The United Kingdom Intellectual Property Office (UKIPO) recently published a report on design infringement in the UK. This report not only explores the attitude to design rights in the UK, but also the perceived level of design infringement across the UK’s design industry, and the impact of design infringement on businesses.
The report highlights that a staggering 98.3% of designers believe that they have experienced some level of infringement of their designs, and subsequently suffered estimated financial losses of between £5000 and £500,000.
However, despite the almost inevitable negative commercial impact of infringement on their businesses, fewer than 10% of designers actually attempted to defend their designs.
In circumstances where an infringer was challenged, issuing a letter to the infringing party was the most common response, as it was found to be a simple, inexpensive and effective method of addressing design infringement, with most infringers ceasing their infringing activity when challenged.
So why the disconnect? If designers are plagued by copycats, and a simple letter can prevent these infringements from happening, why are designers not taking action?
You can’t protect designs.
Research shows that awareness of design rights is generally lower than that of other intellectual property rights such as copyright, patents and trade marks, BUT designs can indeed be protected. From consumer products and packaging to logos, patterns, typefaces, graphical user interfaces and colour schemes, there is very little that cannot be protected by filing a Registered Design.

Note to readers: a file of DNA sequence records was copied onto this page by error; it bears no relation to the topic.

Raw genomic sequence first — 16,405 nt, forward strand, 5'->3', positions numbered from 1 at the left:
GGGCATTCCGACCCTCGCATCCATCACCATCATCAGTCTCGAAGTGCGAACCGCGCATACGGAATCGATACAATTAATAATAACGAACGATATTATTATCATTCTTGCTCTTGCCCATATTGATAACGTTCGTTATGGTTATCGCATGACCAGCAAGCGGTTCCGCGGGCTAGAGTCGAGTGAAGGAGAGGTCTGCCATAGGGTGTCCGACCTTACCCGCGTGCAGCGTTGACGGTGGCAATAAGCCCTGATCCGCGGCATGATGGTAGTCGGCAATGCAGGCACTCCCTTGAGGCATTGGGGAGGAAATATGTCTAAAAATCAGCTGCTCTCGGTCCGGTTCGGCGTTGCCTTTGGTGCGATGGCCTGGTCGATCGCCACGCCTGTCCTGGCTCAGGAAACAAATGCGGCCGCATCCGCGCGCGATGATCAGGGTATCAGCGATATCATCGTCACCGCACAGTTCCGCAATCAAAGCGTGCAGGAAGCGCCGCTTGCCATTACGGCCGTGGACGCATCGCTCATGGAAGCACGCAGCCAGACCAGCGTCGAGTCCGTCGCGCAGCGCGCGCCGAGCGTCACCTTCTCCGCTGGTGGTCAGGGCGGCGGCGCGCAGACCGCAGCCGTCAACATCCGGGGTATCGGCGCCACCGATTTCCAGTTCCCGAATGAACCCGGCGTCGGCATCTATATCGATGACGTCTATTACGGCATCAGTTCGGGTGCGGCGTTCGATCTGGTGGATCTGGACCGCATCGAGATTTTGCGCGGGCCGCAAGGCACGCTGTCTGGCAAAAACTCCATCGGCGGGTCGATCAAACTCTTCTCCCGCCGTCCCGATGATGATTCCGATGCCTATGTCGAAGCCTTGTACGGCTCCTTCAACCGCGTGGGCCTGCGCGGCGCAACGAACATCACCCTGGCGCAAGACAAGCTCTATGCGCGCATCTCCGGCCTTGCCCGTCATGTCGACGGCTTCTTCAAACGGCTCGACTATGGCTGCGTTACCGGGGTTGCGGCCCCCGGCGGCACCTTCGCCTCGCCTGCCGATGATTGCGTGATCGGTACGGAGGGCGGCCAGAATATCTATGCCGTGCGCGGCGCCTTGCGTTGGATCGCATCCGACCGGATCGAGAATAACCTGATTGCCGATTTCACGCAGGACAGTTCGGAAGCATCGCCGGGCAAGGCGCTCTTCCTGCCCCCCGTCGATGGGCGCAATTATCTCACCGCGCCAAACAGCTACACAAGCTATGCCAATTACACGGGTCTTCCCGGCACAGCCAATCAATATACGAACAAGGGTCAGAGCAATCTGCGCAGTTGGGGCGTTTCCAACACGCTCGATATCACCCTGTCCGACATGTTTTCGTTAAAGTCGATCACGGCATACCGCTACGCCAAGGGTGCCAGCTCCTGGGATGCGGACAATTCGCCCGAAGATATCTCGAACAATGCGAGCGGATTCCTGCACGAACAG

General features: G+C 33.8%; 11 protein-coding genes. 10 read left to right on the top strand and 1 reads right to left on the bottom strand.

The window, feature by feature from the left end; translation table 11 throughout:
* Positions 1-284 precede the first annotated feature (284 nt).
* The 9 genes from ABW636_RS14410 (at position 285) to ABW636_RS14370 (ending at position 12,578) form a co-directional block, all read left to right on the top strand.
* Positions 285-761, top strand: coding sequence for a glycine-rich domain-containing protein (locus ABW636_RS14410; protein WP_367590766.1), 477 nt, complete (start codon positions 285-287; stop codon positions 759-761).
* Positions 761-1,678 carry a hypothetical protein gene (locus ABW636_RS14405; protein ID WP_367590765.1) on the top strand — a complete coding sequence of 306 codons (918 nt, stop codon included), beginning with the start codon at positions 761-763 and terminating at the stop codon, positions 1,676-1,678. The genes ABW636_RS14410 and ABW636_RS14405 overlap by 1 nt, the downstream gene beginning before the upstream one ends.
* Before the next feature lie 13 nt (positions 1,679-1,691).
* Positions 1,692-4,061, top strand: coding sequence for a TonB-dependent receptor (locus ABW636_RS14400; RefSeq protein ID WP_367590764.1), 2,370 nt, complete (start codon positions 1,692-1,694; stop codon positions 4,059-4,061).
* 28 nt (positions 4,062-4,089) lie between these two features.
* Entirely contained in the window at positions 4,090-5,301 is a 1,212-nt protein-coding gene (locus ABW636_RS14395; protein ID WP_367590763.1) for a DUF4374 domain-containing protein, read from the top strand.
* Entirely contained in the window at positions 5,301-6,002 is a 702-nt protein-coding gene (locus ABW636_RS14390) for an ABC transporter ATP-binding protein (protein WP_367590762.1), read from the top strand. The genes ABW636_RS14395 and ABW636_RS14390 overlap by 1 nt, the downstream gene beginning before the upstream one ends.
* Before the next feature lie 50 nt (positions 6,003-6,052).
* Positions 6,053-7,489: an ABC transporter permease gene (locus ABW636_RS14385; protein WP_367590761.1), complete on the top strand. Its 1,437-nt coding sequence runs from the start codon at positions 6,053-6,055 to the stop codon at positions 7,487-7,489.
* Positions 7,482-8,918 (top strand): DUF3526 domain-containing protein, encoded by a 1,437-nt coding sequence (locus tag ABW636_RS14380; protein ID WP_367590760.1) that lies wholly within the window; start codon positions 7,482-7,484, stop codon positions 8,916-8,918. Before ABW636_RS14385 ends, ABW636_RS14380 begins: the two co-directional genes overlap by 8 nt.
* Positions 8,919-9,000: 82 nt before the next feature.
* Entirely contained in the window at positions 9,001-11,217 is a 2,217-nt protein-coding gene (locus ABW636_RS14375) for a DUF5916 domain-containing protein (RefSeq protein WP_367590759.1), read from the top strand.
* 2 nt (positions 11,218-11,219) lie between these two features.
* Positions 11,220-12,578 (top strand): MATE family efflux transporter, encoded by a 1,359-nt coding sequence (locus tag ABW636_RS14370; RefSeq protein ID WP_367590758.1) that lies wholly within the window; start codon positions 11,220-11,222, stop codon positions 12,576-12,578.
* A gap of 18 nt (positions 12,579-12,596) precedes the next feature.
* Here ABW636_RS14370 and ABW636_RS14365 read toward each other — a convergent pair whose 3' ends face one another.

It’s expensive to protect designs.
Filing registered designs to protect designs is in fact a relatively simple and inexpensive process. Plus, under the UK and European Registered Design systems, it is possible to protect several designs in one ‘multi-part’ application where the cost per design reduces as the number of designs included in the filing increases.
Challenging an infringer is costly.
The UKIPO’s research has shown that often simply issuing a letter to the infringer was effective and inexpensive, and often resulted in most infringers ceasing infringement when challenged.
Don’t be part of the 98.3%.
If you need help protecting or enforcing your designs, get in touch with our Designs team.